JNJ’s in­creas­ing em­pha­sis on on­col­o­gy (Darza­lex, apa­lu­tamide, ni­ra­parib, ta­la­co­tuzum­ab for AML) is a pos­i­tive step, which should of­fer bet­ter pric­ing pro­tec­tion vs. oth­er ther­a­peu­tic cat­e­gories such as im­munol­o­gy (biosim­i­lars) and di­a­betes (SGLT-2s).  JNJ is tar­get­ing above-mar­ket growth over the next decade, which we think is like­ly achiev­able, but our sense is that in­vestor con­vic­tion is low in con­vert­ing the port­fo­lio from lega­cy as­sets to new launch­es (e.g. apa­lu­tamide for Zyti­ga, guselkum­ab/sirukum­ab for Rem­i­cade). In­deed, while there is like­ly a sus­tained pe­ri­od of ac­cel­er­a­tion of in­ter­nal­ly dri­ven, or­gan­ic growth in the in­ter­me­di­ate-to-longer term, the next 1-2 years may be tough with the pend­ing Acte­lion deal pro­vid­ing a fix but not one that is like­ly to dri­ve mul­ti­ple ex­pan­sion.

It’s im­por­tant to re­mem­ber that the suc­cess rate for Phase III drugs is about 50%, and pay­ers have been rad­i­cal­ly al­ter­ing the land­scape for new drug prices. That all presents J&J with some big po­ten­tial pit­falls along the way to achiev­ing its goals. But with a $7 bil­lion an­nu­al bud­get for R&D, Du­a­to and Hait want in­vestors to know what they can ex­pect for the mon­ey.

Da­ta Lit­er­a­cy: The Foun­da­tion for Mod­ern Tri­al Ex­e­cu­tion

In 2016, the International Council for Harmonisation (ICH) updated their “Guidelines for Good Clinical Practice.” One key shift was a mandate to implement a risk-based quality management system throughout all stages of a clinical trial, and to take a systematic, prioritized, risk-based approach to clinical trial monitoring—on-site monitoring, remote monitoring, or any combination thereof.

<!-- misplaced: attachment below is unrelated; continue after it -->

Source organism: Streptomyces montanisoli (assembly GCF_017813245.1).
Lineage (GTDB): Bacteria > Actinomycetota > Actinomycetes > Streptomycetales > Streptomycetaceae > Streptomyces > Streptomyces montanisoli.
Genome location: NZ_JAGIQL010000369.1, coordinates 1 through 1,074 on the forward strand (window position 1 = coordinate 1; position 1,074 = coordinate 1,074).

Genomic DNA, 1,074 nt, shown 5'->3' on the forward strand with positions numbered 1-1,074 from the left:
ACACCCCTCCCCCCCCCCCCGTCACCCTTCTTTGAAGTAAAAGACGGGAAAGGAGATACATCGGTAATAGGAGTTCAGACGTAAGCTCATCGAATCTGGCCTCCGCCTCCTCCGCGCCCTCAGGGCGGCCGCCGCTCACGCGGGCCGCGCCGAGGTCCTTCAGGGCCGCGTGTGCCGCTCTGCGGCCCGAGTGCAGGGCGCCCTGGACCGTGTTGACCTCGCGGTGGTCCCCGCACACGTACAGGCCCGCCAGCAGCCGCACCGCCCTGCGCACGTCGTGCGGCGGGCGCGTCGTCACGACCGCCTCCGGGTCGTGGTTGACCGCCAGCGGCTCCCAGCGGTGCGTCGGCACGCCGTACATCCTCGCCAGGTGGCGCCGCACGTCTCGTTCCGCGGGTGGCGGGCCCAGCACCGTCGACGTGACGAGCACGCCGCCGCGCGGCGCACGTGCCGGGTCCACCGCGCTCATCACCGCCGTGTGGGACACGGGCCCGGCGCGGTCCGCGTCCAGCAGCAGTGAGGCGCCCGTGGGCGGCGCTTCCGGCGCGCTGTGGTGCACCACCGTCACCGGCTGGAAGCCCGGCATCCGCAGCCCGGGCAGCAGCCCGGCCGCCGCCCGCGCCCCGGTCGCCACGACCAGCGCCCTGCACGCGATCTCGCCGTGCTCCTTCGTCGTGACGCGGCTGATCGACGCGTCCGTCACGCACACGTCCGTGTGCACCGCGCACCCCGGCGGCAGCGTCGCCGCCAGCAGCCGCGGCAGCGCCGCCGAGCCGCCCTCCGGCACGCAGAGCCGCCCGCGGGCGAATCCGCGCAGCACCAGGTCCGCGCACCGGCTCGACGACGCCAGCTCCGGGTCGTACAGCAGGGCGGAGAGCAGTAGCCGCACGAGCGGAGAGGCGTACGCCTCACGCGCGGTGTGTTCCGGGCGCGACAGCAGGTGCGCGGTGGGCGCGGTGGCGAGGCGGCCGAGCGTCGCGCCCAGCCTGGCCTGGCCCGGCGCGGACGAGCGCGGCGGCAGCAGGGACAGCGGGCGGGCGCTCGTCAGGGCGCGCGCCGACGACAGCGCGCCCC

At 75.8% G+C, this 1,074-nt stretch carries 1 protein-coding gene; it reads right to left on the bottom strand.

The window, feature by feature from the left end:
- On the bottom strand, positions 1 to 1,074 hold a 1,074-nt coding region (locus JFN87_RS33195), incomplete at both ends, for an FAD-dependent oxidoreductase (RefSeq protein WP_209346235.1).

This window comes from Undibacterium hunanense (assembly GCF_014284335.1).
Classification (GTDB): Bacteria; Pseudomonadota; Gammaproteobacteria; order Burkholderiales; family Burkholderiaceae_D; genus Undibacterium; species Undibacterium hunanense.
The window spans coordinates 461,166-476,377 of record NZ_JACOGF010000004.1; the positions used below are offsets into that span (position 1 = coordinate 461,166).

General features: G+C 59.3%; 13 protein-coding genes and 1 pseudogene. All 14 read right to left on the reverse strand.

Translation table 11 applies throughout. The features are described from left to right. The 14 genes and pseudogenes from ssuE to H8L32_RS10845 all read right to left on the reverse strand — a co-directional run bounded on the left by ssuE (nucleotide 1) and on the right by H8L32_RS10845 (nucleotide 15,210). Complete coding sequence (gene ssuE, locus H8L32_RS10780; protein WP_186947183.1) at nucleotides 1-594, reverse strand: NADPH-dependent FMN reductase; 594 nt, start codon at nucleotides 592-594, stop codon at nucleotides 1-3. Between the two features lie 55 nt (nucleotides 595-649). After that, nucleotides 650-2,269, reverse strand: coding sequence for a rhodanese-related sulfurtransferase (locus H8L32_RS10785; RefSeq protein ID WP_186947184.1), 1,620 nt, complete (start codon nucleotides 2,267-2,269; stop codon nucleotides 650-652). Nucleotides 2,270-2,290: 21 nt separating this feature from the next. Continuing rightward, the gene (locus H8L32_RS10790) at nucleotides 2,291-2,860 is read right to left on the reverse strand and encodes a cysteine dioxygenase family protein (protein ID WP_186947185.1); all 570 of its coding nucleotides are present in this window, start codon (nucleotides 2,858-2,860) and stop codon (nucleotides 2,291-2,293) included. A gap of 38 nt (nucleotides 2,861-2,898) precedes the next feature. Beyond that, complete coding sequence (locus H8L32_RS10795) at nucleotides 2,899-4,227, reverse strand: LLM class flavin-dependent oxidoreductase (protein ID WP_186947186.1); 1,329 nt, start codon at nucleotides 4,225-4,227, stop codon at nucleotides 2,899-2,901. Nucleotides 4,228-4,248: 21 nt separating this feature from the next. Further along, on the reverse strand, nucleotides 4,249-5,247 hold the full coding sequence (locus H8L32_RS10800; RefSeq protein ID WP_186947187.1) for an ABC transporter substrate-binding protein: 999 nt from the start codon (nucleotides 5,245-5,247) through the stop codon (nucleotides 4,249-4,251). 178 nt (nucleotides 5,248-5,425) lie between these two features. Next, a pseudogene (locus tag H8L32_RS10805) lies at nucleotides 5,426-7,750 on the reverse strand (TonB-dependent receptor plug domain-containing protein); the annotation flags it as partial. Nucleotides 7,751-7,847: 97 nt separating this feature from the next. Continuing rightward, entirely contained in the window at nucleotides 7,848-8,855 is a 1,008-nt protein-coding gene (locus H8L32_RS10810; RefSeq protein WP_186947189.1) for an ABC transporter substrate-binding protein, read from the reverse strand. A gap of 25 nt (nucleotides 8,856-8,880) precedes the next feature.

Pfiz­er's big block­buster Xel­janz flunks its post-mar­ket­ing safe­ty study, re­new­ing harsh ques­tions for JAK class

When the FDA approved Pfizer’s JAK inhibitor Xeljanz for rheumatoid arthritis in 2012, they slapped on a black box warning for a laundry list of adverse events and required the New York drugmaker to run a long-term safety study.

That study has since become a consistent headache for Pfizer and their blockbuster molecule. Last year, Pfizer dropped the entire high dose cohort after an independent monitoring board found more patients died in that group than in the low dose arm or a control arm of patients who received one of two TNF inhibitors, Enbrel or Humira.

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Steve Harr (L) and Hans Bishop

One of the most am­bi­tious start­up teams in biotech just out­lined plans for a $400M IPO and a val­u­a­tion of about $4B

The executive team at Sana Biotechnology has sketched out more details about the full scope of its ambitions as the new unicorn to watch. They amended their S-1 today to include a price range of $20 to $23 a share — which puts them in reach of pulling in around $400 million on the high end with a market value starting right around $4 billion.

That’s not bad for a preclinical biotech with no drugs yet in human studies, but it squares with its ambitions to remake the cell therapy field with a slate of in-house platforms. The biotech raised $705 million — primarily from ARCH (44 million shares) and Flagship (34.2 million shares) — to get to this stage.

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Top gene ther­a­py deals, M&A pacts in 2020 high­light an­oth­er big year in one of the hottest fields in bio­phar­ma

Chris Dokomajilar at DealForma has been crunching the numbers on gene therapy deals over the last 2 years and came away with a few key observations.

Both the upfront cash and deal totals last year backed off a bit from the record high hit in 2019, but the totals are still running well ahead of anything we’ve seen in the years prior to 2019/2020.